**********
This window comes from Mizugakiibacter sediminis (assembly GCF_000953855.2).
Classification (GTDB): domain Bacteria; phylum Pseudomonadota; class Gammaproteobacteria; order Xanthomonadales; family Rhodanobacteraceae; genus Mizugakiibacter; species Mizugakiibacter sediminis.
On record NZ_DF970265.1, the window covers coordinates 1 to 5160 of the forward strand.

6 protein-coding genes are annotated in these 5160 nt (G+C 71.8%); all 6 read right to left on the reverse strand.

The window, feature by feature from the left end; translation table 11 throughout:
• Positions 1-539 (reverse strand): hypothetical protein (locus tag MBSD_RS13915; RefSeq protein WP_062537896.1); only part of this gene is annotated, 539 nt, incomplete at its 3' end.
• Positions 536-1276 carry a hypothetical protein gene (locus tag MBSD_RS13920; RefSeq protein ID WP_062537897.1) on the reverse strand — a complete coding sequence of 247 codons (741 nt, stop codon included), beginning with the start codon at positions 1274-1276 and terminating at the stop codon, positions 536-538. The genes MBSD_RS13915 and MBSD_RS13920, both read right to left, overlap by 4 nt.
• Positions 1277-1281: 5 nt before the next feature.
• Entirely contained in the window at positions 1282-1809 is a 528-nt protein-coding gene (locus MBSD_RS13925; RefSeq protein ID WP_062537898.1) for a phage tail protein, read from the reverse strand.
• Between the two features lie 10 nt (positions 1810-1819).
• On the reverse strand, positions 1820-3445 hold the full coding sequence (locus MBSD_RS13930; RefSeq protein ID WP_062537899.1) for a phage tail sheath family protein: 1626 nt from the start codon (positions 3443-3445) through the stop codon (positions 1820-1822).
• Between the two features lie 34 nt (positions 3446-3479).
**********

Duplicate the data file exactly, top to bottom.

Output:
This window comes from Mizugakiibacter sediminis (assembly GCF_000953855.2).
Classification (GTDB): domain Bacteria; phylum Pseudomonadota; class Gammaproteobacteria; order Xanthomonadales; family Rhodanobacteraceae; genus Mizugakiibacter; species Mizugakiibacter sediminis.
On record NZ_DF970265.1, the window covers coordinates 1 to 5160 of the forward strand.

6 protein-coding genes are annotated in these 5160 nt (G+C 71.8%); all 6 read right to left on the reverse strand.

The window, feature by feature from the left end; translation table 11 throughout:
• Positions 1-539 (reverse strand): hypothetical protein (locus tag MBSD_RS13915; RefSeq protein WP_062537896.1); only part of this gene is annotated, 539 nt, incomplete at its 3' end.
• Positions 536-1276 carry a hypothetical protein gene (locus tag MBSD_RS13920; RefSeq protein ID WP_062537897.1) on the reverse strand — a complete coding sequence of 247 codons (741 nt, stop codon included), beginning with the start codon at positions 1274-1276 and terminating at the stop codon, positions 536-538. The genes MBSD_RS13915 and MBSD_RS13920, both read right to left, overlap by 4 nt.
• Positions 1277-1281: 5 nt before the next feature.
• Entirely contained in the window at positions 1282-1809 is a 528-nt protein-coding gene (locus MBSD_RS13925; RefSeq protein ID WP_062537898.1) for a phage tail protein, read from the reverse strand.
• Between the two features lie 10 nt (positions 1810-1819).
• On the reverse strand, positions 1820-3445 hold the full coding sequence (locus MBSD_RS13930; RefSeq protein ID WP_062537899.1) for a phage tail sheath family protein: 1626 nt from the start codon (positions 3443-3445) through the stop codon (positions 1820-1822).
• Between the two features lie 34 nt (positions 3446-3479).